UKIP’s culture spokesman has said schools should return to the practice of flying the Union Flag to help the next generation forge a common identity, and that the diversity of languages spoken in schools is damaging social cohesion.
Flying the flag, singing the national anthem, and having portraits of the monarch in British schools was commonplace until relatively recently. Speaking to The Guardian, New Culture Forum founder and UKIP spokesman Peter White said some practices, such as making the national flag a recognisable and frequently seen symbol of unity and pride, which had been abandoned in the 20th century was harmful to society.
Of the possibility of “reasserting” Britishness in the lives of young people, White remarked that what Britain had lost the United States had kept – an appreciation for the nation within the state school system, which created a youth “united under an overarching sense of being American”.
White said: “I think Cameron once said we don’t do flags. I think that’s a romantic idea, but I think it’s out of date. The position has changed and the problems we face are different now”.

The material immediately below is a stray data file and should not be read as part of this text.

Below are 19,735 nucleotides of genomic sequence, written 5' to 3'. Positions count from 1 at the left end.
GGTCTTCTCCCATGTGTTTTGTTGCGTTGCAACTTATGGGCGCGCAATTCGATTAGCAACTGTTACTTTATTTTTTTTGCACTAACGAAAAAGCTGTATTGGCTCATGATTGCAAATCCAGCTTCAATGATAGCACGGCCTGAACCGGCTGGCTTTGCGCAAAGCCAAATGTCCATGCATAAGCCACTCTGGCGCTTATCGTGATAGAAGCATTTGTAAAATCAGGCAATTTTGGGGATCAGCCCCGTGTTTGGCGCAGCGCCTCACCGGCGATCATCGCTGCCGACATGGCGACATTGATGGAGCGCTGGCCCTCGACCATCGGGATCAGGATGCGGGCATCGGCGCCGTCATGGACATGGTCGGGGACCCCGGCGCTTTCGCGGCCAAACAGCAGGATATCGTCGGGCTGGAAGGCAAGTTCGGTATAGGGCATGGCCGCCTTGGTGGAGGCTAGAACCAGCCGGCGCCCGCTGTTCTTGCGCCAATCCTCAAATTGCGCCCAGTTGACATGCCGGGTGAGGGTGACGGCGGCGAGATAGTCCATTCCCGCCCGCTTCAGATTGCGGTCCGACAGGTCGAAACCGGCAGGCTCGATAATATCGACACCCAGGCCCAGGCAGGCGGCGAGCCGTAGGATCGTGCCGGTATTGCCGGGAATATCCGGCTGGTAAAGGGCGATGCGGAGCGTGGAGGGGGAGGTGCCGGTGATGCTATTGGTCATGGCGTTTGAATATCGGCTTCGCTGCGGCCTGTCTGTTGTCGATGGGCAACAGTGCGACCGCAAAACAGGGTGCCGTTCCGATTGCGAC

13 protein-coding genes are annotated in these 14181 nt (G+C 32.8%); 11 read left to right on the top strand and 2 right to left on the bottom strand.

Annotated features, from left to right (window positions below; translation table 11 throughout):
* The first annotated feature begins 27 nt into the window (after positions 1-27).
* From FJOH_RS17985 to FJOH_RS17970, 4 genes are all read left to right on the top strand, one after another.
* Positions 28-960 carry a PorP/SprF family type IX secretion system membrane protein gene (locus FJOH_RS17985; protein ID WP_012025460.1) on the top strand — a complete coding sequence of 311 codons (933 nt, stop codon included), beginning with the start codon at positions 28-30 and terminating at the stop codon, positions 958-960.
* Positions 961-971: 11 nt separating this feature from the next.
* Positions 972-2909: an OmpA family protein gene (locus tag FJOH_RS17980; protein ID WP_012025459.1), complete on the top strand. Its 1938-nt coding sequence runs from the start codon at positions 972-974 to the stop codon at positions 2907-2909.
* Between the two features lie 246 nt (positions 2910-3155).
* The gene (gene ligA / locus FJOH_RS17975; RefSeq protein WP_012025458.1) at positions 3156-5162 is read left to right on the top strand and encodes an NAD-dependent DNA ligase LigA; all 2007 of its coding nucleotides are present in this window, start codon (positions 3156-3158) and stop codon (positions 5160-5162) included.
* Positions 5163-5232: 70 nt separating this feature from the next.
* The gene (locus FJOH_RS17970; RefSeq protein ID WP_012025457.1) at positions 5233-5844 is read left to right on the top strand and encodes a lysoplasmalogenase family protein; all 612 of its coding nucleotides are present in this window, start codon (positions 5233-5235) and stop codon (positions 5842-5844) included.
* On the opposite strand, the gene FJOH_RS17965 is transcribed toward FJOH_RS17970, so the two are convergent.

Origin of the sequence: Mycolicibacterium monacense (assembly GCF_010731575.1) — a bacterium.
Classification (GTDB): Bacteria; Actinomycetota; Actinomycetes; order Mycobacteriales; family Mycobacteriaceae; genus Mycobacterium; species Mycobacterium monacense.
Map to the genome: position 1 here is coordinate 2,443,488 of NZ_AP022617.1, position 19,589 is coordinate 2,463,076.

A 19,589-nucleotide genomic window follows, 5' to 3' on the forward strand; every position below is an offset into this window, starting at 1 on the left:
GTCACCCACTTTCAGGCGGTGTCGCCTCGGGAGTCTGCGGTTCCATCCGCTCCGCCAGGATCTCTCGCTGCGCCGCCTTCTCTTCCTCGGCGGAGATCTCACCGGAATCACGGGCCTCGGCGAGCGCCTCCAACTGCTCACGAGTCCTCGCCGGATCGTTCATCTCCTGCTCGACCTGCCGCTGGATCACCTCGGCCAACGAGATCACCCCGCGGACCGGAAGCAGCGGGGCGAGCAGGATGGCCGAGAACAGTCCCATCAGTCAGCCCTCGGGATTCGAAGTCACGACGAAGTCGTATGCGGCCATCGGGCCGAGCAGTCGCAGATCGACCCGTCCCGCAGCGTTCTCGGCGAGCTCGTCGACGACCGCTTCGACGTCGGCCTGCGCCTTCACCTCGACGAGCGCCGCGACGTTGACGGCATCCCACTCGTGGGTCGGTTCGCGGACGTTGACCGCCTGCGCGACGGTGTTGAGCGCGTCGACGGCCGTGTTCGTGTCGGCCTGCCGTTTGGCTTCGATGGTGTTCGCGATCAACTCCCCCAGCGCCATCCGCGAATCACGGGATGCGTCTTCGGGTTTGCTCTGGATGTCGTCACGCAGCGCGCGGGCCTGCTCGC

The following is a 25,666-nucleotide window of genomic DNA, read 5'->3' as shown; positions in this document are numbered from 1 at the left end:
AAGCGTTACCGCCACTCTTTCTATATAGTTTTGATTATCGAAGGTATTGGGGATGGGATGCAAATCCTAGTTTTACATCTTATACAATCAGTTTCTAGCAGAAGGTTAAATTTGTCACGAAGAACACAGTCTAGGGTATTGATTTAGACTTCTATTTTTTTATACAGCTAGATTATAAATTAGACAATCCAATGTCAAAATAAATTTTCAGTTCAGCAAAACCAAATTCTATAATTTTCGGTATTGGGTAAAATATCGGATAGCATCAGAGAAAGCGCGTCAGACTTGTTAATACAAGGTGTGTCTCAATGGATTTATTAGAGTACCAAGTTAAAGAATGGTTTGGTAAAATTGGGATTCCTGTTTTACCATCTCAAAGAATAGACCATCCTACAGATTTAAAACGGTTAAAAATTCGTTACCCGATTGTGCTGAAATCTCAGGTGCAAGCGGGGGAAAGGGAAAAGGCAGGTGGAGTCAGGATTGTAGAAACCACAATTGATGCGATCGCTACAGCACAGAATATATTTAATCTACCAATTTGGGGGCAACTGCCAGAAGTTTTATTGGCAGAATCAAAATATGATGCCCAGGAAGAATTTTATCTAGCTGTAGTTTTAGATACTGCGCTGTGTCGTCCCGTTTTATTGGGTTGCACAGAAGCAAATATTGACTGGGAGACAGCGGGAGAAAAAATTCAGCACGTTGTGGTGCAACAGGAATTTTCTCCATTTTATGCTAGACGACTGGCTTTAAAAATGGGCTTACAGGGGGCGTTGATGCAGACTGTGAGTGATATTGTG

“For example, I would like to encourage schools to display the union jack. The time has come when we have got to draw together and reassert who we are. I don’t know about the anthem necessarily, but I would certainly like to see the union jack in schools. That’s not Ukip policy, that’s just what I would like to see.
“It is something that in America does make a difference. The old idea that the British don’t proclaim all of this stuff was born of another time, rather a patriarchal one you could say actually … I think the Tory romantic idea [about not flying flags] is that this is all a bit vulgar and beneath the salt”.
The UKIP spokesman also levelled his sights at multiculturalism in schools, and the walls it creates between students. He said: “Only very recently, it was put forward that there are so many different languages in our schools and isn’t it a wonderful thing? Well, I see that as: how can you say that is wonderful? I see that as a barrier to social progress and a barrier to social cohesion.
“There has been an emphasis too much on keeping people in separate boxes and keeping them apart”.
Learning to appreciate the positive contributions the British people made to the world, and the extent and character of the Empire was a key part of growing up and school life for many thousands of young people. The annual celebration of Empire day, which involved pageantry and dressing up for school children survived well into the post-war era, when it was changed into Commonwealth day and later forgotten all together.